The ruling party-dominated parliament approved Monday changes to the Prosecutor General’s Act to create a second deputy prosecutor general post.
The amendments proposed on behalf of the government by Progressive Party of Maldives MP Saud Hussain was passed with 50 votes in favour.
Some 18 opposition MPs voted against the amendment bill, which states that the PG can appoint more than one deputy “to assist in executing the powers and responsibilities of the Prosecutor General.”
The PG will retain authority to appoint and remove the deputies.
Justifying the proposed changes at yesterday’s sitting of parliament, Saud said: “In the instance there isn’t a Prosecutor General, the two deputies won’t face any impediment to pressing charges.”
In May 2014, the resignation of both the PG and his deputy brought the criminal justice system to a halt after prosecutors refused to appear at court.
But opposition MPs contended Monday that the purpose of the bill is to ensure that one of the deputies will do President Abdulla Yameen’s bidding if the PG refuses to unfairly prosecute a political opponent.
“Even now, if a person is not charged and prosecuted as President Yameen wants, the Prosecutor General will be dismissed. A Prosecutor General will not be appointed in this country after that. Then if one deputy refuses to press charges, the person will be prosecuted by the other deputy,” said Jumhooree Party MP Ali Hussain.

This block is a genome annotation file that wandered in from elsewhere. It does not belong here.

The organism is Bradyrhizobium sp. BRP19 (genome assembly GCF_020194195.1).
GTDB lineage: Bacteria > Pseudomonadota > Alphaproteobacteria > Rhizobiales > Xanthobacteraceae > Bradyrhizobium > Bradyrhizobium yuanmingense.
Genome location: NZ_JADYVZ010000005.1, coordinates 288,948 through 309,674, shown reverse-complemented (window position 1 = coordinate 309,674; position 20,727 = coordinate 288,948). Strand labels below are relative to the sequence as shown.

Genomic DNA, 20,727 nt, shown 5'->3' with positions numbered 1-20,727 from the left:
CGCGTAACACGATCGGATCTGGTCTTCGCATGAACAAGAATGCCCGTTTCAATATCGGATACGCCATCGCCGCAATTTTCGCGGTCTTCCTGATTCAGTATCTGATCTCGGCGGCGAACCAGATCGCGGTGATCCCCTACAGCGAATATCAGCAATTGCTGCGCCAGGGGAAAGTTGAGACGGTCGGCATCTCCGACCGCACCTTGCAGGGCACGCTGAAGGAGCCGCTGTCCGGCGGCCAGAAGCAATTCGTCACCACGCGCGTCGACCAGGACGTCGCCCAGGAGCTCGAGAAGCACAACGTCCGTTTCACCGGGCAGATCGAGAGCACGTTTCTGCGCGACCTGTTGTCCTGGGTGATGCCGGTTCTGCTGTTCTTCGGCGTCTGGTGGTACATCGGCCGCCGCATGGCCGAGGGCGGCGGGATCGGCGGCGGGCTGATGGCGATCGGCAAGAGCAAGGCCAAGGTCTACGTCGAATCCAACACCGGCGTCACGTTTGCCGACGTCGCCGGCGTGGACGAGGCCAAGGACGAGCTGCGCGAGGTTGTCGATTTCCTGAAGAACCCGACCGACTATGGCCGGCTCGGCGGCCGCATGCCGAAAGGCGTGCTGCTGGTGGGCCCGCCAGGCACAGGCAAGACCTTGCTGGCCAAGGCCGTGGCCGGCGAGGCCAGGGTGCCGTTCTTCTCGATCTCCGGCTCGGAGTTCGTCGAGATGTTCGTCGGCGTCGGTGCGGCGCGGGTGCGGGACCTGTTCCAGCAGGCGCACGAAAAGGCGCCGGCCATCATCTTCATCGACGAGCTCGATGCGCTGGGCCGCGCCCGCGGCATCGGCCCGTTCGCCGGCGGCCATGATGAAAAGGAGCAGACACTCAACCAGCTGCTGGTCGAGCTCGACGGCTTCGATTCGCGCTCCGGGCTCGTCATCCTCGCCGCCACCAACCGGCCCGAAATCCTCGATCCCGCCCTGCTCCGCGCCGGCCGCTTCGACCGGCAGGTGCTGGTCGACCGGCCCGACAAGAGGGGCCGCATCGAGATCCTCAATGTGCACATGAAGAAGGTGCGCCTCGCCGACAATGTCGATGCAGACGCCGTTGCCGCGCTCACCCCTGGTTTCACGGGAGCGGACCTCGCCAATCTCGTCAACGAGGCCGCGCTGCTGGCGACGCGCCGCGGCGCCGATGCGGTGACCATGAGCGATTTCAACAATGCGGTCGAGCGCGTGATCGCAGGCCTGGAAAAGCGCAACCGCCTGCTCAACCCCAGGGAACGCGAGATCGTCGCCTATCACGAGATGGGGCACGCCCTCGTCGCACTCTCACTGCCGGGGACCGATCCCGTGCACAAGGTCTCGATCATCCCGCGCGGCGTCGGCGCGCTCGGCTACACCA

The parliament sacked former PG Muhthaz Muhsin last November over allegations of stalling bribery charges against former Vice President Ahmed Adeeb, who was arrested on charges of “high treason” in October.
Muhsin was arrested in early February on charges of forging a warrant to arrest Yameen on corruption charges. The ex-chief prosecutor – who last year oversaw the prosecution of former President Mohamed Nasheed and former Defence Minister Mohamed Nazim – remains under police custody.
Muhsin has been charged with terrorism.
Mariyam Nihayath, a former civil court judge who resigned after the judicial watchdog suspended her for alleged breaches of the rules of conduct, was appointed deputy prosecutor general in January.
Home Minister Umar Naseer meanwhile announced this week that the government is planning further changes to the PG law to grant police the authority to prosecute petty crimes.
The proposed changes come at a time when the criminal court has been criticised for delays in concluding cases. The chief justice had ordered all courts to clear their backlogs last year.